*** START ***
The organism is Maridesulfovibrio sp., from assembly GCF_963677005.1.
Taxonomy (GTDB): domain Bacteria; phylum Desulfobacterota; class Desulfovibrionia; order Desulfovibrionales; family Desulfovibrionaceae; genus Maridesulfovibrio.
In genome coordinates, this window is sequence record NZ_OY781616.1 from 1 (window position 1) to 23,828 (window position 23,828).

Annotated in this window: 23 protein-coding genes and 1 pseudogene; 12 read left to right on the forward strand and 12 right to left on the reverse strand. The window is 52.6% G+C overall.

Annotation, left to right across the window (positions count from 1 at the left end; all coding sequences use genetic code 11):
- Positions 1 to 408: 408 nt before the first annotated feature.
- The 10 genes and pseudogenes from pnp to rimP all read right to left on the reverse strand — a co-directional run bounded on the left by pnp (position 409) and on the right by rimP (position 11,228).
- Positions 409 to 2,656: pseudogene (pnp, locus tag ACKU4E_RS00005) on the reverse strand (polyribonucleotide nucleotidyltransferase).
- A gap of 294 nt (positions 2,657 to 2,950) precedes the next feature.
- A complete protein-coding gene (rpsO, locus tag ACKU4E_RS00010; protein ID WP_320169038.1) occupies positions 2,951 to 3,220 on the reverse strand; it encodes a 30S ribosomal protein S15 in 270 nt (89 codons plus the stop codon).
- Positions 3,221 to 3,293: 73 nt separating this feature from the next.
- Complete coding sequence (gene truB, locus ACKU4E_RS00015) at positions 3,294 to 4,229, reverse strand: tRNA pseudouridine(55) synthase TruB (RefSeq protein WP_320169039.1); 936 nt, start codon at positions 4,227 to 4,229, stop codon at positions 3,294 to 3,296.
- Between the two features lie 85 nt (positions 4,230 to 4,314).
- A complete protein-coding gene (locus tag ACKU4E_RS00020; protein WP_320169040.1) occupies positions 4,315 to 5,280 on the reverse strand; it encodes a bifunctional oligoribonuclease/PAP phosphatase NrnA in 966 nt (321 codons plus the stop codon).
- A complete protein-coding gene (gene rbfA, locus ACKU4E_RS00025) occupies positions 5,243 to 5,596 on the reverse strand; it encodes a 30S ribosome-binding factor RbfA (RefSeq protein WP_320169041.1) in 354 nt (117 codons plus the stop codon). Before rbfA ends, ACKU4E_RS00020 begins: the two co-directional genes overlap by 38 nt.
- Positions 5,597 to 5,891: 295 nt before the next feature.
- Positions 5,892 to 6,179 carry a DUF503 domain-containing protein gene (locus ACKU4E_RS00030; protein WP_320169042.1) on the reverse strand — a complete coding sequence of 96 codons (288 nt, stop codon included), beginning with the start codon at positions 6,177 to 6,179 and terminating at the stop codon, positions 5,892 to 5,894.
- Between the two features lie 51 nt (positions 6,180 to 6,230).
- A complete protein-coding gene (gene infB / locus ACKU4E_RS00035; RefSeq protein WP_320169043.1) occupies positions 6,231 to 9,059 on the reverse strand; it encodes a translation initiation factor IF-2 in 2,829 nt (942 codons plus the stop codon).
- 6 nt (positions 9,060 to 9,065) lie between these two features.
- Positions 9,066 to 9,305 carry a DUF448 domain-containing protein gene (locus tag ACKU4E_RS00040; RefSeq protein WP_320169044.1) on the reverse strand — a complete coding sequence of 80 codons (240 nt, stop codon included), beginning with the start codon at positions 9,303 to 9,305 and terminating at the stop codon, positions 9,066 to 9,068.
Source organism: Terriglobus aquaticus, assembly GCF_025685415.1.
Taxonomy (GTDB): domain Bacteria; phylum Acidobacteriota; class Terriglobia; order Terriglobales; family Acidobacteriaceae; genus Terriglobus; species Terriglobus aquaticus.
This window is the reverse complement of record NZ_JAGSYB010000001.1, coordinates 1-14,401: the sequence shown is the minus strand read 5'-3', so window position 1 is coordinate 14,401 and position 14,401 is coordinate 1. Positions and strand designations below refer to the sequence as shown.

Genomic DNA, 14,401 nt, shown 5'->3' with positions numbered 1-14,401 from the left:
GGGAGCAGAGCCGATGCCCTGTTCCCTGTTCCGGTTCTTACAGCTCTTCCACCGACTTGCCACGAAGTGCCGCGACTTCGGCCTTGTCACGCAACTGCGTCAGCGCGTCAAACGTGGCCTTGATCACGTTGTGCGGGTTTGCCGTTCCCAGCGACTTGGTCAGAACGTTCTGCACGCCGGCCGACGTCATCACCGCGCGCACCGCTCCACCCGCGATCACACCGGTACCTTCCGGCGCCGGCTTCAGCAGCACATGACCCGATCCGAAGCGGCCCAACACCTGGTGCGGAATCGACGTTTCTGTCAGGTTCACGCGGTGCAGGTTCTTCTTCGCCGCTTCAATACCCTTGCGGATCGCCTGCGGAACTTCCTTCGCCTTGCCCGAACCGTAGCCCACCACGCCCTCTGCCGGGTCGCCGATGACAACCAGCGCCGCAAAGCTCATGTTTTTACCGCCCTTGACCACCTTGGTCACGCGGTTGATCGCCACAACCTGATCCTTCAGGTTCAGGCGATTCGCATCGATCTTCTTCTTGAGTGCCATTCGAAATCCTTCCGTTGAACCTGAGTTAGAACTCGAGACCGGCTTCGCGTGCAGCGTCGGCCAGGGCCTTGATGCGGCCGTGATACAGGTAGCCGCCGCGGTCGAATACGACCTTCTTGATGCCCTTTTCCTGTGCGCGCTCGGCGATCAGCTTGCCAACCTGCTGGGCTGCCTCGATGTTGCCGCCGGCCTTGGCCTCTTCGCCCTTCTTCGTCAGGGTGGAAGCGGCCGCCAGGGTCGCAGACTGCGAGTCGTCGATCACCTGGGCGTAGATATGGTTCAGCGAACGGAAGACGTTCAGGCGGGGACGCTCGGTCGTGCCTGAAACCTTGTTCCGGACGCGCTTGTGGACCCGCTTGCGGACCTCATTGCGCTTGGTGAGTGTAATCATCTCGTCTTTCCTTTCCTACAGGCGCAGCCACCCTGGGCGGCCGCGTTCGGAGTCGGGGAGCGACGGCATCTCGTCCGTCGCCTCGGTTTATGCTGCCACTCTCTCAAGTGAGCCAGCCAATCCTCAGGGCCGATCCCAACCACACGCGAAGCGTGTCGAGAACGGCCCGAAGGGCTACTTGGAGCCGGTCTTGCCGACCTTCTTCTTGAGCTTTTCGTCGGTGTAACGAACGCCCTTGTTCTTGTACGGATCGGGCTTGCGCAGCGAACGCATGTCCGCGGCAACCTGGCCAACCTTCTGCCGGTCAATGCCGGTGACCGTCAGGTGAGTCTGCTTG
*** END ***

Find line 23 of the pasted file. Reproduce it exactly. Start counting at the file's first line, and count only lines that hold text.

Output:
Taxonomy (GTDB): domain Bacteria; phylum Acidobacteriota; class Terriglobia; order Terriglobales; family Acidobacteriaceae; genus Terriglobus; species Terriglobus aquaticus.